Total time:2 hours plus overnight setting and hardening time
Makes 128 1-inch marshmallows
- 1/2 cup fresh or (thawed) frozen sour cherries
- 1/4 cup passionfruit juice
- 3 envelopes powdered gelatin
- 1 cup light corn syrup or Lyle’s golden syrup
- 2 cups granulated sugar
- 1/2 teaspoon citric acid
- powdered sugar
- 1/4 cup + 2 tablespoons granulated sugar
- 1 tablespoon citric acid
Grease an 8-inch square baking dish with shortening and coat lightly with cornstarch, tapping out the excess.
Have a stand mixer fitted with the whisk attachment at the ready, with the bowl separated from the base.
Puree the cherries in a food processor or blender, then strain to extract 1/4 cup cherry juice.
Pour the cherry juice and passionfruit juice into a wide, shallow bowl, pie plate, or baking dish. Sprinkle the gelatin evenly over its surface to dissolve the granules. Don’t bother to stir it in; the gelatin will absorb the liquid on its own.
Stir the corn syrup, granulated sugar, and 1/2 cup water together in a high-sided saucepan. Clip a candy thermometer to the saucepan and bring to a boil, stirring occasionally.
When the sugar syrup reaches 235˚ (soft-ball stage) on the candy thermometer, remove it from the heat. Whisk the dissolved gelatin into the syrup and pour into the bowl of the stand mixer. Attach the bowl to the base and start whisking at low speed for 30 seconds.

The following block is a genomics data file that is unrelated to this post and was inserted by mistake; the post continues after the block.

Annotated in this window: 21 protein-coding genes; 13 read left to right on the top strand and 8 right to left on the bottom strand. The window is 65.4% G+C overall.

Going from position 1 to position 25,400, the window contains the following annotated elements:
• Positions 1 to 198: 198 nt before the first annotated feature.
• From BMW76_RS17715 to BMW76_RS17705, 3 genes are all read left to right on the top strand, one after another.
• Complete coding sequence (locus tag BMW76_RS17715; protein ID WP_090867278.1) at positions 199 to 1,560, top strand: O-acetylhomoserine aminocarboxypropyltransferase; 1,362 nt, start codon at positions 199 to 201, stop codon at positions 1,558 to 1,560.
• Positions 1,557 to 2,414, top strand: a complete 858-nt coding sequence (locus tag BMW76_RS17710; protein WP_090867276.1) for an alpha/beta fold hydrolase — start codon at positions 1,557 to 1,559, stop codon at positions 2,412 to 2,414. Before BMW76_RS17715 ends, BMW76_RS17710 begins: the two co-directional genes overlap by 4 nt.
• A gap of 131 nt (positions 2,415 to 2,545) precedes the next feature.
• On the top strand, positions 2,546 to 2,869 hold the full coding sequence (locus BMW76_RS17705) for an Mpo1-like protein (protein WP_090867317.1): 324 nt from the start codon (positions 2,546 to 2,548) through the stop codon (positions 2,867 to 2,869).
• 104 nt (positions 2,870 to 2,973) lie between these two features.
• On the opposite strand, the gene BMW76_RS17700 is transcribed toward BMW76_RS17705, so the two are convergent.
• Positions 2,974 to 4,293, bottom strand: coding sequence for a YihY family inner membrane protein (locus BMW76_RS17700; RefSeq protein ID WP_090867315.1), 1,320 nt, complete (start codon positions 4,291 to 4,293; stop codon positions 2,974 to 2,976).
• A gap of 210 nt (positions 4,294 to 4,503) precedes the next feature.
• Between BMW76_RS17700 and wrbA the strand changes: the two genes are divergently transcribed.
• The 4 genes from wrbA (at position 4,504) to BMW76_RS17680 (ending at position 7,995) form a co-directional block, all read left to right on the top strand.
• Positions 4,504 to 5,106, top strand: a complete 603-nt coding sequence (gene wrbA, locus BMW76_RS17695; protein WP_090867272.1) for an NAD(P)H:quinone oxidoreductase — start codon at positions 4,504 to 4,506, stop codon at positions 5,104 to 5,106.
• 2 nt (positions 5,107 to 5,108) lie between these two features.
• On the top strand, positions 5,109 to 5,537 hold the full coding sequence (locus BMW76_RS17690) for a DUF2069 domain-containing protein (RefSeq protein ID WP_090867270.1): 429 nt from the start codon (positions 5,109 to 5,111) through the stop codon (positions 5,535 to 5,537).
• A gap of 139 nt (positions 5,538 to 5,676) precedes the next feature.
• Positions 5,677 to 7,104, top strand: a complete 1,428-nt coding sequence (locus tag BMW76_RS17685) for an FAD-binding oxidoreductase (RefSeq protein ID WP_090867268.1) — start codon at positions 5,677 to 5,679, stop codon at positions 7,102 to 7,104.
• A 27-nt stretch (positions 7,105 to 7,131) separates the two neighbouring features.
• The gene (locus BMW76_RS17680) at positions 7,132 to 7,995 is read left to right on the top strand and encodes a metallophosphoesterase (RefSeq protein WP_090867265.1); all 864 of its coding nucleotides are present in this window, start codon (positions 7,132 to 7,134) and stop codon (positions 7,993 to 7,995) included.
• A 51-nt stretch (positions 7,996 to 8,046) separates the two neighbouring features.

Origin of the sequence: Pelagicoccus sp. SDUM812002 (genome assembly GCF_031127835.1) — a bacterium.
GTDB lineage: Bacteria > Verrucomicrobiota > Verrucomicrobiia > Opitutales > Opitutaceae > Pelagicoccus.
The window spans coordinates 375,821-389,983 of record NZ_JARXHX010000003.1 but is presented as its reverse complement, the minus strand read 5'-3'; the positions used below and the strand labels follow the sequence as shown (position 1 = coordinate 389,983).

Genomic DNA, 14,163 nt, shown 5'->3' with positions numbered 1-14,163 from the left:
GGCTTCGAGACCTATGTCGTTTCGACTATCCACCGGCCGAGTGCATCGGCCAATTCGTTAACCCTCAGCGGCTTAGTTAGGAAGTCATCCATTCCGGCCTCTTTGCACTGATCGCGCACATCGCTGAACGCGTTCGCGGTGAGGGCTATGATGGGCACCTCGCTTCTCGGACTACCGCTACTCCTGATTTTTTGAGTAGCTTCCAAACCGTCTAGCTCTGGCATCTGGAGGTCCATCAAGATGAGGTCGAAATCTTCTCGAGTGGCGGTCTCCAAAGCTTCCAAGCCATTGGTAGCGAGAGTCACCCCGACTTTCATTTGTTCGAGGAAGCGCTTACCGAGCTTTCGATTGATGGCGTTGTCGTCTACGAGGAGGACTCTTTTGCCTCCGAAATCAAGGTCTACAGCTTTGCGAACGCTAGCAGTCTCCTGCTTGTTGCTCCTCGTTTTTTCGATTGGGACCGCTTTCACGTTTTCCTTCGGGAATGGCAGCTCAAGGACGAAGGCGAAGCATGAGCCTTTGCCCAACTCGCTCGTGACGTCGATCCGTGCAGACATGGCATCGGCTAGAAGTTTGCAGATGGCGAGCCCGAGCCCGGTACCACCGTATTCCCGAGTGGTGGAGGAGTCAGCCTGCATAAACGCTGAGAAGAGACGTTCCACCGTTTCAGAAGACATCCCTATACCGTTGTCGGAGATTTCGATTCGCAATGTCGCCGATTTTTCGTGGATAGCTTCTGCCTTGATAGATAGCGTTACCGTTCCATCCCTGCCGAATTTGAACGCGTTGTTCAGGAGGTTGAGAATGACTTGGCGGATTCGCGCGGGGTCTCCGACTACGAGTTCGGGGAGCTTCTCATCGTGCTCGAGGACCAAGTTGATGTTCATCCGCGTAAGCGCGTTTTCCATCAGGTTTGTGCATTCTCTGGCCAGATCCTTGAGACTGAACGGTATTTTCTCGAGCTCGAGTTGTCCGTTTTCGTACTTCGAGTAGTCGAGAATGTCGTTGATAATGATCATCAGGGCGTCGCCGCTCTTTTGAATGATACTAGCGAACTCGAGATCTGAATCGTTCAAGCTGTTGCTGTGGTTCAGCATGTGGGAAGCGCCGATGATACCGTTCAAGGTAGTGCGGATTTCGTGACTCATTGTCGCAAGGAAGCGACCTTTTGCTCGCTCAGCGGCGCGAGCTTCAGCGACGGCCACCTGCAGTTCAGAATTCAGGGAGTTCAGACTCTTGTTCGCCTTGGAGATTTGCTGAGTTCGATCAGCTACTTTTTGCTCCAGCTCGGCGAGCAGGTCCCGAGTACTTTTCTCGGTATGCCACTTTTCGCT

Incrementally increase the stand mixer speed to medium-high and beat for 5-6 minutes, watching the marshmallow goo turn from syrupy to light, fluffy, and shiny pink. Add the citric acid for the last minute of mixing.
Spread the marshmallow goo into the prepared baking pan with the help of a spatula. Using a small mesh strainer, dust the top of the marshmallow lightly with powdered sugar. Let sit undisturbed on an overnight stakeout on your counter so the marshmallow can set.
The next day, whisk the granulated sugar and citric acid together in a small bowl to make the sour sugar coating.
Turn the marshmallow out onto a large cutting board and cut into four strips each 2 inches wide. I use my longest slicing knife for this; it gets way more use cutting up sweets than it does slicing roasts in my kitchen. Cut each of these strips into four 2-inch cubes.
Cut each cube into four smaller pieces, then bisect each of those pieces so you end up with 1-inch cubes. Yes, it’s a little tedious, but don’t you want your marshmallows to be cubes and not oblong-ish rectangles? Both your knife and your fingers will get sticky quickly; rinse frequently to keep ’em clean, and use cornstarch sparingly on your cutting board. I say “sparingly” because you want to keep the marshmallows somewhat tacky or else the sour sugar won’t adhere.
Dredge each 1-inch cube lightly in the sugar, then place on a cooling rack to “cure” and harden the sugar. When the marshmallows feel like Peeps, bag and store for up to 3 days.